Fewer Long Haul Voyages Force Capesize Ship Rates to Multiyear Lows
By Carina Li and Shriram Sivaramakrishnan
May 8, 2020 - Despite iron ore movement staying resilient amid the global coronavirus pandemic, key Capesize freight rates to move iron ore from Brazil and Australia to China tumbled to multiyear lows on Wednesday.
A noticeable drop in long haul voyages -- which accounted for sizable tonnage volume -- saw the freight to move 170,000 mt (plus/ minus 10%) of iron ore from Tubarao, Brazil, to Qingdao, China, assessed at $8.40/wmt, a level last witnessed on June 1, 2016. The shorter Port Hedland-Qingdao route hit $3.95/wmt, the lowest since February 14, 2017.
The Capesize freight market has been on a downward trajectory for most part of 2020 in both Pacific and Atlantic basins, after freight rates hit record high in early September 2019. The prices for Pacific and Atlantic basins hit $28.75/wmt and 11.40/wmt, respectively.
Iron Ore Demand Steady
The freight rates have been easing even though the seaborne iron ore trade, which is mainly facilitated by the Capesize ships, has remained largely robust.
Over January-April 2020, China imported 358.4 million mt of iron ore, which is up 5.4% compared to the same period in 2019, according to Chinese General Administration of Customs data.
However, iron ore shipped on the longest ton-mile route of Brazil to China dropped 15.3% to just 61.5 million mt over January-April 2020. Meanwhile, Australia managed to increase its exports year on year by 9.6% to 233.7 million mt and South African exports increased by 12.1% to 14.7 million mt, according to shipbroker Bancosta's research report.
The ton-mile demand for a trip with iron ore from Brazil to China is almost thrice as much as a voyage from Australia to China. Ton-mile demand is calculated by multiplying the volume of cargo moved in metric tons by distance traveled in miles.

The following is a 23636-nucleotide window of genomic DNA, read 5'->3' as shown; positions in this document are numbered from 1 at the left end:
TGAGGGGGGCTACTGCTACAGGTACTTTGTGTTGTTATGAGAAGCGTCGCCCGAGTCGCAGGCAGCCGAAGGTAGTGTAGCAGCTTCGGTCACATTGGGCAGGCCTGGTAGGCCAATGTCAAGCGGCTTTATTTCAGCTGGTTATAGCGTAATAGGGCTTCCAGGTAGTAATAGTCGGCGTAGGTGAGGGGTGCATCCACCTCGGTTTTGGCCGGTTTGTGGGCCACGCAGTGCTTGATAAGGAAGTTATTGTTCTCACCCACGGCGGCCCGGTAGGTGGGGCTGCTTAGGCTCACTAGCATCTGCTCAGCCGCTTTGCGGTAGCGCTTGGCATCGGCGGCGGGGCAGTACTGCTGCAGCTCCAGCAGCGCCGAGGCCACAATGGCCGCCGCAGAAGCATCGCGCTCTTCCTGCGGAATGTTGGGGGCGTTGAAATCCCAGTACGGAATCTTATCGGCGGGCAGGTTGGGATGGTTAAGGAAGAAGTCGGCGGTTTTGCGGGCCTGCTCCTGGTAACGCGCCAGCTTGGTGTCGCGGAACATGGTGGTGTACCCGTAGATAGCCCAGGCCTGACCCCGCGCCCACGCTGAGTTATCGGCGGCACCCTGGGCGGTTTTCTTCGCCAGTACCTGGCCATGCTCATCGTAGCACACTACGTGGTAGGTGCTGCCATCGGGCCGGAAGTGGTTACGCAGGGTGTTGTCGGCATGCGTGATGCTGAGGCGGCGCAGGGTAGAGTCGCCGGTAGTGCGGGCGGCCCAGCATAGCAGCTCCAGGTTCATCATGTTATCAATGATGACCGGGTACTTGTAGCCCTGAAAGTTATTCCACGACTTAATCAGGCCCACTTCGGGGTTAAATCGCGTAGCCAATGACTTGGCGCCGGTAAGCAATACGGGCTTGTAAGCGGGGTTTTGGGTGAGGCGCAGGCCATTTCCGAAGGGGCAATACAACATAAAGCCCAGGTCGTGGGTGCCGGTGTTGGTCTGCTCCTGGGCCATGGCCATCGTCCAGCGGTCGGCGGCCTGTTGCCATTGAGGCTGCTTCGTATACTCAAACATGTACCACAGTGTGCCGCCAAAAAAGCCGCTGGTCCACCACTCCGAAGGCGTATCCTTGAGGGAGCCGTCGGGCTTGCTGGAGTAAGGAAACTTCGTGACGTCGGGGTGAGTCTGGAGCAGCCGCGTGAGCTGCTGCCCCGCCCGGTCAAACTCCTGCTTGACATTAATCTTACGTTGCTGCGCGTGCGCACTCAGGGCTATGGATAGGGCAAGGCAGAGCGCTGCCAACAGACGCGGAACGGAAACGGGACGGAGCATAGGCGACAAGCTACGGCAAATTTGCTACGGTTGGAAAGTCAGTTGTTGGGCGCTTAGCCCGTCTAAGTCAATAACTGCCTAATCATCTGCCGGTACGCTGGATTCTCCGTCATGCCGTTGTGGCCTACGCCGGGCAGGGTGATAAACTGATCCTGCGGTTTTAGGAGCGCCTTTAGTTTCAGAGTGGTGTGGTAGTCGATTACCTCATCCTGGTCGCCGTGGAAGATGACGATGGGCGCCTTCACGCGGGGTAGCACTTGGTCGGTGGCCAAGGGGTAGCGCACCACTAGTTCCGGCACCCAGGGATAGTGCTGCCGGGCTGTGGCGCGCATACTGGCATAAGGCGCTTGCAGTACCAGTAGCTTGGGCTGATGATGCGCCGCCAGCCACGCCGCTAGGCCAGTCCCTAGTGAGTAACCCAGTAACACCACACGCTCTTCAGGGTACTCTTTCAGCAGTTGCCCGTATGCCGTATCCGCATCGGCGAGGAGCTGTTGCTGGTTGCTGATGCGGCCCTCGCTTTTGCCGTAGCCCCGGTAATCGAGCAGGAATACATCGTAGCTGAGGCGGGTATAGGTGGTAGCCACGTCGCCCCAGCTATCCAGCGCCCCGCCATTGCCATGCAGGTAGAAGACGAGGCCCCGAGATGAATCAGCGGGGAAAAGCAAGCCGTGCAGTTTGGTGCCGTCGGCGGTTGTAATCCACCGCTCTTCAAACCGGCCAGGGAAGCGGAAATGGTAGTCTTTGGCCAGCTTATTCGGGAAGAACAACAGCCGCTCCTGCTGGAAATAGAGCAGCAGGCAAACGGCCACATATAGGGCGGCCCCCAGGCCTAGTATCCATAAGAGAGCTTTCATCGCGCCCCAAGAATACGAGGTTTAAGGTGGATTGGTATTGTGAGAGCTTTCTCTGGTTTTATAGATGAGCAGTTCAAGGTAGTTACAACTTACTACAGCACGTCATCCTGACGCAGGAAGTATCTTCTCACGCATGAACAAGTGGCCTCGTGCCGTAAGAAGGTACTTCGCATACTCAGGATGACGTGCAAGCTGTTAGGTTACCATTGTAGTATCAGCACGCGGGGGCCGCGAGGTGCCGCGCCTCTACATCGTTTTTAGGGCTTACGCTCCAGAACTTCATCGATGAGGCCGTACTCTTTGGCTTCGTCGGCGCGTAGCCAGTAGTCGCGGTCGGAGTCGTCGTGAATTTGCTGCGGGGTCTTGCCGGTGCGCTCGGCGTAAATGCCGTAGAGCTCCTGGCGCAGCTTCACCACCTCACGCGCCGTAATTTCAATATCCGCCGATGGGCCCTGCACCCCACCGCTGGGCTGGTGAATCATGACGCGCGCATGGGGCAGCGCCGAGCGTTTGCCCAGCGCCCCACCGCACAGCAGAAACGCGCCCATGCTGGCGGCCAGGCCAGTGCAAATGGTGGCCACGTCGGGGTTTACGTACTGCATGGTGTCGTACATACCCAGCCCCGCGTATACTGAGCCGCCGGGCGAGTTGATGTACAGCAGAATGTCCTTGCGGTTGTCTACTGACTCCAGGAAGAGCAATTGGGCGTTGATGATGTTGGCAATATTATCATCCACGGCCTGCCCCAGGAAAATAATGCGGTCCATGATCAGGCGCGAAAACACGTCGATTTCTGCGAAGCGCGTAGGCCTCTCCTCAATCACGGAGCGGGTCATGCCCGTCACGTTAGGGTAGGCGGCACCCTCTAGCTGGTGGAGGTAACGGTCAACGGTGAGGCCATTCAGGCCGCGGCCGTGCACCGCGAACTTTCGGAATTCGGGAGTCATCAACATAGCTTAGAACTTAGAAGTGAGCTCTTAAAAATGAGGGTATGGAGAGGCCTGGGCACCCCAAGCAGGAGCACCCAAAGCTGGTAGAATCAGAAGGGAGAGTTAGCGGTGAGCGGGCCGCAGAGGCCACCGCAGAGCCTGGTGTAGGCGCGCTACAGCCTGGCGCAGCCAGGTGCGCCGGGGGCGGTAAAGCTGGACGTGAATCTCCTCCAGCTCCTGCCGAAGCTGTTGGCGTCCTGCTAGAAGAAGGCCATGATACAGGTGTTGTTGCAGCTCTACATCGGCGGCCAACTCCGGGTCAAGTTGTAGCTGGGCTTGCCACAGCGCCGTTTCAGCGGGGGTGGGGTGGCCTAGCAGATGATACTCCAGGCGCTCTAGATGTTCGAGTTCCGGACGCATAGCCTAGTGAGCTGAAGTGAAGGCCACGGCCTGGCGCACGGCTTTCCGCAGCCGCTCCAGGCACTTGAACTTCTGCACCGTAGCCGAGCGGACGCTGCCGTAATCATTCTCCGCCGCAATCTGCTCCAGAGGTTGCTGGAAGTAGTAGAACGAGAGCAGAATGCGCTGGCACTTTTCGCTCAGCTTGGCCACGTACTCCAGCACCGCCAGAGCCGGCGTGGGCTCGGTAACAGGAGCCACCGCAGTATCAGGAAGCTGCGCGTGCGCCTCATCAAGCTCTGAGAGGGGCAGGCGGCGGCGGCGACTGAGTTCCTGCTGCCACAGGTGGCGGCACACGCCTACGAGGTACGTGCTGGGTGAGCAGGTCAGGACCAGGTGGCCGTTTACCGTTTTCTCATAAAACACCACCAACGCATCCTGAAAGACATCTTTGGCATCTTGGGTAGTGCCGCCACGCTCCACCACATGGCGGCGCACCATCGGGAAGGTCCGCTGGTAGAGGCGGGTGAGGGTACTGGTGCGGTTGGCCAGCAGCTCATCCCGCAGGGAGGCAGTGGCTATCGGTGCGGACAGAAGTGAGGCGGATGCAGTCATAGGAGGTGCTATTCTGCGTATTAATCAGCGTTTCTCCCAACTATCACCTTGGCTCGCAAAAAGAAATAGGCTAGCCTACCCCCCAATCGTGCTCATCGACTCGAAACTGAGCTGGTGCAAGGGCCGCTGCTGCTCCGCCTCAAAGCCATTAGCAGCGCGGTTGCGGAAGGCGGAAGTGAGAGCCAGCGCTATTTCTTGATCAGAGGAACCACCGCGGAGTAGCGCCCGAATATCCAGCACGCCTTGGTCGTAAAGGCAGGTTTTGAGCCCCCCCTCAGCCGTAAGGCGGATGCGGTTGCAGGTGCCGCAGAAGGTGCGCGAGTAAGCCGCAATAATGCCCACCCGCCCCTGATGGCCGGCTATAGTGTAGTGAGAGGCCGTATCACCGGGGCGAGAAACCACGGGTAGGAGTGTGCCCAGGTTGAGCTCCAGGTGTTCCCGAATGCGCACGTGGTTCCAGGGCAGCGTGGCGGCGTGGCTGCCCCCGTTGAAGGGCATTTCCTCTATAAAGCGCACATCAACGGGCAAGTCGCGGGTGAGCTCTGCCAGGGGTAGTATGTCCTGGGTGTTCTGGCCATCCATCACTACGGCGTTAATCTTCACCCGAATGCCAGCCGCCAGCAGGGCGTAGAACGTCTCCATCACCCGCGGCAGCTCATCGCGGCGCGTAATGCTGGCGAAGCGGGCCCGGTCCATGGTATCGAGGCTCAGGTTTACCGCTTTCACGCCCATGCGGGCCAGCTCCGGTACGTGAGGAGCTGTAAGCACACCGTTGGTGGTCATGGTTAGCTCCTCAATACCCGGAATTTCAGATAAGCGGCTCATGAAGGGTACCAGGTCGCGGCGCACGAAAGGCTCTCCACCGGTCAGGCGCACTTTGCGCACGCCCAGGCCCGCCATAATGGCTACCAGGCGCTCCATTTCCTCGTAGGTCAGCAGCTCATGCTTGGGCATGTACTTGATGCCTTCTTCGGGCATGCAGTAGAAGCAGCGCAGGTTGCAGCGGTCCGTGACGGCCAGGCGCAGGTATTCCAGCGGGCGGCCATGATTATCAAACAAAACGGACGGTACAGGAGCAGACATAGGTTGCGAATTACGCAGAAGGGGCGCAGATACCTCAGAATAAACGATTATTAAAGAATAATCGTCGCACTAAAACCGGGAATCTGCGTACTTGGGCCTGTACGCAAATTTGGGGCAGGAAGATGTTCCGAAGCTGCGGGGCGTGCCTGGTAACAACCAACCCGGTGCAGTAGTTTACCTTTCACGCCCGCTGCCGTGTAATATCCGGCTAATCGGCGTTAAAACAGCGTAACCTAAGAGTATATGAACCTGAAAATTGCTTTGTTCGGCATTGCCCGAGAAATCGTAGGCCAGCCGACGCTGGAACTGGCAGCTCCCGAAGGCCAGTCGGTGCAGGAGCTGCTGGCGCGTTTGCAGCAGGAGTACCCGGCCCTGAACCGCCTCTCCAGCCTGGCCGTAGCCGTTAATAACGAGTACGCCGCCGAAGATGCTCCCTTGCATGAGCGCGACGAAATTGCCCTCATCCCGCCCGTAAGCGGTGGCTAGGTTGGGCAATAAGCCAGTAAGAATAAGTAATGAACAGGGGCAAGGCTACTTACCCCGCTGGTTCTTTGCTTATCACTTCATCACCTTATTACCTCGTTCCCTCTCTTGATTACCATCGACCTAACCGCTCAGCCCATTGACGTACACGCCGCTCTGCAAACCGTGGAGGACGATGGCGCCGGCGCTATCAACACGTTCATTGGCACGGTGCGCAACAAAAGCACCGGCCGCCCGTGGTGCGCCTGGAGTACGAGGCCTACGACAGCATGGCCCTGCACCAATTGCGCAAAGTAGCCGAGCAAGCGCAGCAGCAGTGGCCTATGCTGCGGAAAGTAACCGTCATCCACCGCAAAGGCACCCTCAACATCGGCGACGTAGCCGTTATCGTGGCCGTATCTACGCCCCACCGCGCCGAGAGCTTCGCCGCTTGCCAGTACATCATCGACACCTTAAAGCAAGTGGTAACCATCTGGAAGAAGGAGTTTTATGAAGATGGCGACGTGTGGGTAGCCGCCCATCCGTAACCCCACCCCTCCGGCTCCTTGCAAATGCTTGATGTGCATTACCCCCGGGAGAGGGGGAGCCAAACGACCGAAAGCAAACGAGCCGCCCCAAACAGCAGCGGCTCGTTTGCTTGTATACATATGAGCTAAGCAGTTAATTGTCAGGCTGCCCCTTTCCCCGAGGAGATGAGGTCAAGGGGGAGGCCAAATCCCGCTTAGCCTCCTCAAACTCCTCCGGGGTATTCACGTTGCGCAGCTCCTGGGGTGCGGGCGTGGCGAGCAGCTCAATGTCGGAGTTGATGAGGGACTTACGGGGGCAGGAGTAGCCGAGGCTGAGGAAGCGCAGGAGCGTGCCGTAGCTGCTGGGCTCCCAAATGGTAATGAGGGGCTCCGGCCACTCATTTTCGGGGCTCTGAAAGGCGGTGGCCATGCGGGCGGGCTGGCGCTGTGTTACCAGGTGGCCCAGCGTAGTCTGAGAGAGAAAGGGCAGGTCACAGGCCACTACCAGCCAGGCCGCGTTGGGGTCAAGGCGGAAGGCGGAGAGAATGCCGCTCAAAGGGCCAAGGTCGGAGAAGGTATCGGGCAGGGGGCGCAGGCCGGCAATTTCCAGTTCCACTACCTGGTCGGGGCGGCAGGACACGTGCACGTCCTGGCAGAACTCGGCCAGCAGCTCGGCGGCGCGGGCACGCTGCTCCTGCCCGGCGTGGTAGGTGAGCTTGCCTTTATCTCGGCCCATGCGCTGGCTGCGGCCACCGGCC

Covering a longer distance implies diminished availability of ships even if the total size of the fleet remains the same, or conversely, it offsets the increase in supply of tonnage.
Meanwhile, Brazilian mining major Vale revised down its guidance on April 17 for iron ore fines production in 2020 to 310 million-330 million mt from 340 million-355 million mt.
Market participants pointed out that the Capesize segment needs better demand on long hauls as well as more employment for shipping coal to digest the available tonnage.
With many seaborne coal consuming countries witnessing lockdowns to contain the spread of coronavirus, this trade has dampened considerably.
The coal shipping volume to India, especially on the South Africa to India route, is almost dead. The low Chinese domestic coal prices, as well as limited southern Chinese port import quotas, have also depressed the seaborne demand, sources said.
"The market doesn't cheer me up and we need India to come out of force majeure," a Capesize shipowning source said.
"The fall in domestic Chinese prices has narrowed any arbitrage opportunities for seaborne coal, whereas import port quotas being reached in Southern Chinese ports has also limited seaborne coal demand, despite the lower prices," said a China-based Capesize ship-operating source.
Burgeoning Capesize Fleet
The imbalance in the fundamentals of the Capesize market is impacting its stability. More tonnage is appearing in the market not only in terms of newbuilds but also the dedicated tonnages. The dedicated tonnages, which are on long term contracts with steel mills, are being forced to compete in the spot market due to the demand destruction caused by the coronavirus pandemic.
S&P Global Platts has recorded 33 large size bulker newbuild deliveries this year, totaling 7.58 million dwt, including one Valemax, six Guaibamaxes, 20 Newcastlemaxes and six standard Capesizes.
"A good numbers of new VLOCs [Very Large Ore Carriers] are on the water now, which will lower the spot volume for standard Capesize ships," a Capesize operating source said.
"One painful detail is that VLOCs are usually dedicated to steel mills' contract. Now they must have been released by the steel mills and they are taking spot cargoes away from spot market," a Capesize shipowning source added.